Data from the 2017 Census of Agriculture has been delayed for almost two months because of the lapse of funding during the five week partial federal government shutdown.

"The National Agricultural Statistics Service said Wednesday that, assuming funding remains available for fiscal year 2019, it plans to release the 2017 Census of Agriculture at noon on April 11. The report was originally set to be unveiled at USDA’s annual Agricultural Outlook Forum Feb. 21," Steve Davies reports for Agri-Pulse.

NASS is also rescheduling the release of dozens of reports meant to be gathered and/or released during the shutdown, since the agency's Agricultural Statistics Board couldn't collect data during that time. Click here for a full list of the delayed reports and when they are now scheduled to be released.

Prescribing of Valium, Xanax, other sedatives in U.S. doubled from 2003 to 2015, may correlate with overdoses

According to a newly published study, prescriptions for sedatives such as Valium and Xanax doubled from 2003 to 2015, and about half of those prescriptions were from primary-care physicians. While such drugs, called benzodiazepines, "are mostly prescribed for anxiety, insomnia and seizures, the study found that the biggest rise in prescriptions during this time period was for back pain and other types of chronic pain," Rhitu Chatterjee reports for NPR.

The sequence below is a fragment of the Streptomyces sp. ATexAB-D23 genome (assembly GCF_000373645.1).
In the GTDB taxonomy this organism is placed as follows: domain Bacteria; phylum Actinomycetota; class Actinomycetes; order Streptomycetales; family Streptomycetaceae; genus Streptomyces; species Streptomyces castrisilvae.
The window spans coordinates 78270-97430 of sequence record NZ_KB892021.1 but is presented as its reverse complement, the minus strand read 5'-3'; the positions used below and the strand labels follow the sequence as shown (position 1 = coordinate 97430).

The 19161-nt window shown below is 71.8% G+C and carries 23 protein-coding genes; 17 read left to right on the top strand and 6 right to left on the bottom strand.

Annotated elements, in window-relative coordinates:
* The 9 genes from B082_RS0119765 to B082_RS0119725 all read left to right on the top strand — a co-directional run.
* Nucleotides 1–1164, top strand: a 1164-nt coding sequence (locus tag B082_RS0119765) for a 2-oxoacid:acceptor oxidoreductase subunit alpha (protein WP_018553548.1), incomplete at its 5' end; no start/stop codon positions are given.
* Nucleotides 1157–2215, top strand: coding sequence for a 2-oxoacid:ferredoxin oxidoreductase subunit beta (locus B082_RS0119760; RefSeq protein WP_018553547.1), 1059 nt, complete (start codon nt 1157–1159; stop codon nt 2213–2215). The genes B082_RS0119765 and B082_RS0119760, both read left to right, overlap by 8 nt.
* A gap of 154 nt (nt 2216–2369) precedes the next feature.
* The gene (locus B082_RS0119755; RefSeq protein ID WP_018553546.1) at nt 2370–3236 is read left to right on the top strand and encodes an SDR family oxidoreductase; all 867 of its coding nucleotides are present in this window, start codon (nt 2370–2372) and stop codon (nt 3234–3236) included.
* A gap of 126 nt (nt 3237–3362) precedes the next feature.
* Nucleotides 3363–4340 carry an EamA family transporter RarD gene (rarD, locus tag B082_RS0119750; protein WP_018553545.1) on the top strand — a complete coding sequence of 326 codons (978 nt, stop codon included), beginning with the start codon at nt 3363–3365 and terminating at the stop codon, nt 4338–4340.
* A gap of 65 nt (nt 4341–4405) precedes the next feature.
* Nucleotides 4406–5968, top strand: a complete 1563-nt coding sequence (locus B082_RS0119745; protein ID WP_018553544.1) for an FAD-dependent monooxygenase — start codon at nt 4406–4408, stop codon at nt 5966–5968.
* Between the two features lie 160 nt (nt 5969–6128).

Dr. Joanna Starrels, an associate professor at the Albert Einstein College of Medicine, noted that primary care physicians were more likely to prescribe benzodiazepines to outpatients, not psychiatrists. "I think the big message here is that primary care doctors are really left with burden of dealing, not only with chronic pain and opioid prescription, but also benzodiazepine prescriptions," she told Chatterjee. "Primary care doctors are the frontline providers. And in many settings, particularly in rural areas, we may be the only providers. So we end up needing to treat conditions where specialists may be better trained — like chronic pain, addiction and anxiety."

The study also found that long-term use of benzodiazepines increased by 50 percent from 2005 to 2015. That tracks with previous studies that have shown an almost eightfold increase in benzodiazepine overdose deaths between 1999 and 2016 -- totaling almost 12,000 in that period. Benzo-overdose deaths are particularly common in women, since they are more likely to see a doctor for anxiety or depression, and increased 830 percent between 1996 and 2017 for women between the ages of 30 and 64, Chatterjee reports.

Some researchers say the increase in benzodiazepine prescriptions and overdose deaths correlates with the opioid epidemic. Benzos share many of the same characteristics as opioids: they're addictive, they slow breathing, and alter the user's mental status. People who are vulnerable to opioid addiction would likely find themselves vulnerable to benzodiazepine addiction as well, Chatterjee reports.